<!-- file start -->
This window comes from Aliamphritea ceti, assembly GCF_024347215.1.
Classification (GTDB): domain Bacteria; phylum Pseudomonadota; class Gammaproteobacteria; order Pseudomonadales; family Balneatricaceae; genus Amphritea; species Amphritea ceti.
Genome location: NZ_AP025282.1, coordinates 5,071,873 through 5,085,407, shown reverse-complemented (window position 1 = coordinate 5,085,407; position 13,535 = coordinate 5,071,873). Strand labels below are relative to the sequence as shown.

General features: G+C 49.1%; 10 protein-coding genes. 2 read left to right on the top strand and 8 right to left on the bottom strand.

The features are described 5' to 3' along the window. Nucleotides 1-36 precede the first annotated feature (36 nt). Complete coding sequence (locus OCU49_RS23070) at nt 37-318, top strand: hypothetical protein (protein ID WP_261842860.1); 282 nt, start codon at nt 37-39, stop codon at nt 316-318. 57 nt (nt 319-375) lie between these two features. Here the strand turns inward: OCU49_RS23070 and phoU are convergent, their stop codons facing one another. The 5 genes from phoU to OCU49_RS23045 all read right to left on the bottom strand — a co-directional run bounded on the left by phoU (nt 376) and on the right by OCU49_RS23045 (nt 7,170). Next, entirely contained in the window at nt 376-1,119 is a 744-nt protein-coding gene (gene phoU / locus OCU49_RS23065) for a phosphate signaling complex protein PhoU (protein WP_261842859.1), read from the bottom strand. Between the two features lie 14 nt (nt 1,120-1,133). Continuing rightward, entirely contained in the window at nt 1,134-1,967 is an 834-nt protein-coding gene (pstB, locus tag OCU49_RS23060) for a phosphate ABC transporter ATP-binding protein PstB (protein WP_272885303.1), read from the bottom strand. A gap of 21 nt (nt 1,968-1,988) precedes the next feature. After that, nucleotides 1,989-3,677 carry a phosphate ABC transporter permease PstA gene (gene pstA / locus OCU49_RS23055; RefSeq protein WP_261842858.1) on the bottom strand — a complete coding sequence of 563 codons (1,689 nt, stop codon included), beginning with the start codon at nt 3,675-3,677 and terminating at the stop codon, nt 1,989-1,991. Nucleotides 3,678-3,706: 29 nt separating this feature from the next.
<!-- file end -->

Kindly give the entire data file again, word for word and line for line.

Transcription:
This window comes from Aliamphritea ceti, assembly GCF_024347215.1.
Classification (GTDB): domain Bacteria; phylum Pseudomonadota; class Gammaproteobacteria; order Pseudomonadales; family Balneatricaceae; genus Amphritea; species Amphritea ceti.
Genome location: NZ_AP025282.1, coordinates 5,071,873 through 5,085,407, shown reverse-complemented (window position 1 = coordinate 5,085,407; position 13,535 = coordinate 5,071,873). Strand labels below are relative to the sequence as shown.

General features: G+C 49.1%; 10 protein-coding genes. 2 read left to right on the top strand and 8 right to left on the bottom strand.

The features are described 5' to 3' along the window. Nucleotides 1-36 precede the first annotated feature (36 nt). Complete coding sequence (locus OCU49_RS23070) at nt 37-318, top strand: hypothetical protein (protein ID WP_261842860.1); 282 nt, start codon at nt 37-39, stop codon at nt 316-318. 57 nt (nt 319-375) lie between these two features. Here the strand turns inward: OCU49_RS23070 and phoU are convergent, their stop codons facing one another. The 5 genes from phoU to OCU49_RS23045 all read right to left on the bottom strand — a co-directional run bounded on the left by phoU (nt 376) and on the right by OCU49_RS23045 (nt 7,170). Next, entirely contained in the window at nt 376-1,119 is a 744-nt protein-coding gene (gene phoU / locus OCU49_RS23065) for a phosphate signaling complex protein PhoU (protein WP_261842859.1), read from the bottom strand. Between the two features lie 14 nt (nt 1,120-1,133). Continuing rightward, entirely contained in the window at nt 1,134-1,967 is an 834-nt protein-coding gene (pstB, locus tag OCU49_RS23060) for a phosphate ABC transporter ATP-binding protein PstB (protein WP_272885303.1), read from the bottom strand. A gap of 21 nt (nt 1,968-1,988) precedes the next feature. After that, nucleotides 1,989-3,677 carry a phosphate ABC transporter permease PstA gene (gene pstA / locus OCU49_RS23055; RefSeq protein WP_261842858.1) on the bottom strand — a complete coding sequence of 563 codons (1,689 nt, stop codon included), beginning with the start codon at nt 3,675-3,677 and terminating at the stop codon, nt 1,989-1,991. Nucleotides 3,678-3,706: 29 nt separating this feature from the next.